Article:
The final portion of an AXF Object is the Object Footer, which repeats the information contained in the Object Header and adds information captured during the Object's creation, including per-file checksums and precise file and structure block positions. The Object Footer is important to the resiliency of the AXF specification because it allows efficient re-indexing by foreign systems when the media content is not previously known, offering media transport between systems that follow AXF specification.
Because of this standardized approach to the Object construct, which abstracts the underlying complexities of the storage media itself, simple access to the content is ensured regardless of the evolution of technology now and into the future.
Special structures for use with linear data tape
When used with linear data tape typical in large-scale archives today, an AXF implementation includes three additional structures to incorporate key, self-describing characteristics on the medium itself, ensuring full recoverability and transportability:
ISO/ANSI standard VOL1 volume label: The first structure, which appears on the medium, is an ISO/ANSI standard VOL1 volume label. This label indentifies a tape volume and its owner. This is included for compatibility purposes with legacy applications to ensure they do not erroneously handle AXF formatted media and to signal applications that do understand AXF to proceed with accessing the objects contained on the medium.
Medium Identifier: The second structure is the Medium Identifier, which contains the AXF volume signature and other information about the storage medium itself. The implementation of the Medium Identifier differs slightly depending on whether the storage medium is linear or nonlinear, and whether it includes a file system or not, but the overall structures are fully compatible.
AXF Object Index: The third structure is the AXF Object Index, which is an optional structure that assists in the recoverability of AXF-formatted media. Information contained in this structure is sufficient to recover and rapidly reconstruct the entire catalog of AXF Objects on the storage medium. In a case where the application has not maintained the optional AXF Object Index structures, the contents of each AXF Object can still be reconstructed by simply processing each AXF Object Footer structure.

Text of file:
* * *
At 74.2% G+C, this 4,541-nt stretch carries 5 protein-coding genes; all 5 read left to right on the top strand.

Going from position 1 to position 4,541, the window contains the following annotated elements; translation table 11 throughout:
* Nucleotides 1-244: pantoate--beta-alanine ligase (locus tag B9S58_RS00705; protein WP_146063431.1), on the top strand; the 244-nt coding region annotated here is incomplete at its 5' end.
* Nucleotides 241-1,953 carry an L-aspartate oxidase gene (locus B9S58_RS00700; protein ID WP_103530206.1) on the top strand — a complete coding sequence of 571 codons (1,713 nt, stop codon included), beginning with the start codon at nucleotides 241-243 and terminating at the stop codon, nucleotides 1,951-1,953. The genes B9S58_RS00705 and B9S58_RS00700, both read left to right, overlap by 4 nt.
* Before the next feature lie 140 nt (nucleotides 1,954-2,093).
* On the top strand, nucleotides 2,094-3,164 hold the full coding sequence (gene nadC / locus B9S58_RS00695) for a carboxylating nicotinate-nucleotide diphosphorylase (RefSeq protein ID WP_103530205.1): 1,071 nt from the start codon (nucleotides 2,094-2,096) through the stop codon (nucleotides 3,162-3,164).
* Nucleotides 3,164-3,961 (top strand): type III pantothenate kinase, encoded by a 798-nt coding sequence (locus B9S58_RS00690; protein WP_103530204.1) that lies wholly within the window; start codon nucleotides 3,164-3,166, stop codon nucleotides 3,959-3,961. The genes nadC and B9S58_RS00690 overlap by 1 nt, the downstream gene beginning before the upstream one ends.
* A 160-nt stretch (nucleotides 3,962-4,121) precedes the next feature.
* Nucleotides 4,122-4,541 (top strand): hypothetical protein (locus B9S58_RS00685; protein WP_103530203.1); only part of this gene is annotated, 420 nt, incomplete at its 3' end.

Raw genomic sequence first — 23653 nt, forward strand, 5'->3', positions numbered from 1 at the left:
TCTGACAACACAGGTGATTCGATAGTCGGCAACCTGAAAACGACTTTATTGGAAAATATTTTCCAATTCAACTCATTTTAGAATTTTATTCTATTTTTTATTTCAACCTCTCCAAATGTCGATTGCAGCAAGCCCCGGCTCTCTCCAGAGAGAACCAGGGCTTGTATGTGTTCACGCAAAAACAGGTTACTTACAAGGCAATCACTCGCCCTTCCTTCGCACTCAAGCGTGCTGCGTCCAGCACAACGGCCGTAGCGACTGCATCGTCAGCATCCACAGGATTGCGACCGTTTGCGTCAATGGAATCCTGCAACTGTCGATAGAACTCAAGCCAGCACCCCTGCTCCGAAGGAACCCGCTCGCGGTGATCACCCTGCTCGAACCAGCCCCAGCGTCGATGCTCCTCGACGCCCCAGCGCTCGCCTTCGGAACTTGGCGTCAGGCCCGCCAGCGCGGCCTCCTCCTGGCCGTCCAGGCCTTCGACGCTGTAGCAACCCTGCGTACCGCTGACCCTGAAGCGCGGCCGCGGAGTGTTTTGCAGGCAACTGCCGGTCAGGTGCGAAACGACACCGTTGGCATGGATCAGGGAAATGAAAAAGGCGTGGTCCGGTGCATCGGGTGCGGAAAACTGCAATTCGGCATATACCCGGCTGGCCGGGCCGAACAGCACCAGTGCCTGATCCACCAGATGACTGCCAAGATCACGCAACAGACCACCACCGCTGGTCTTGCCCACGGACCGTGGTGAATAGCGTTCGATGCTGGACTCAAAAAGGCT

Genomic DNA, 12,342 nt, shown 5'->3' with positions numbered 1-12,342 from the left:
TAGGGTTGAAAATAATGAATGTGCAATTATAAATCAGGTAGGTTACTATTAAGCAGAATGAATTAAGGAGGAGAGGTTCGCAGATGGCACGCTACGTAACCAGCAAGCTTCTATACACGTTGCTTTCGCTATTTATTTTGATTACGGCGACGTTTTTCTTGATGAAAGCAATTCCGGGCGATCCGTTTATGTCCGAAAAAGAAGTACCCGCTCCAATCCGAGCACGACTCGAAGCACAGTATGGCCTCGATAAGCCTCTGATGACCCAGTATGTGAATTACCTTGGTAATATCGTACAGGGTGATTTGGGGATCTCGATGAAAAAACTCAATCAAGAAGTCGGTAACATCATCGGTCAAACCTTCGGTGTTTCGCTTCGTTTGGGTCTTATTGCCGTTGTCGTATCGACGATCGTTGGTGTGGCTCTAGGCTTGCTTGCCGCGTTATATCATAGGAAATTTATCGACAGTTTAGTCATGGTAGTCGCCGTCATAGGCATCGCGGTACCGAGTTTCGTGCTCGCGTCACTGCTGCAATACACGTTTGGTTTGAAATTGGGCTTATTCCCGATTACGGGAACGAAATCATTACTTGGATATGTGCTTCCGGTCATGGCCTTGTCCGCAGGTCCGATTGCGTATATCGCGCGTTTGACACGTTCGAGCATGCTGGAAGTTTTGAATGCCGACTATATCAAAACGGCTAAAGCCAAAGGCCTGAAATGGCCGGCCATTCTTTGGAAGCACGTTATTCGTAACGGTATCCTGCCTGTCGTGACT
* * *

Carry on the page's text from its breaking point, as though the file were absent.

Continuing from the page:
Who is the ideal AXF user?
AXF was developed to meet a broad spectrum of user needs — from those accessing petabytes of data in a high-performance environment to those looking to simply encapsulate a few files and send them to a friend via email. AFX is completely scalable to accommodate an operation of any size or complexity. In all cases, AXF offers an abstraction layer that hides the complexities of the storage technology from the higher-level applications, while it also offers fundamental encapsulation, provenance, fixity, portability and preservation characteristics. In addition, the same self-describing AXF format can be used interchangeably on all current storage technologies, such as spinning disk, flash media and data tape from any manufacturer now and into the future.
The bottom line
AXF has the ability to support interoperability among systems, help ensure long-term accessibility to valued assets and keep up with evolving storage technologies. It offers profound present and future benefits for any enterprise that uses media — from heritage institutions, to schools, to broadcasters, to simple IT-based operations — and is well on its way to becoming the long-awaited, worldwide, open standard for file-based archiving, preservation and exchange.
Brian Campanotti is CTO at Front Porch Digital.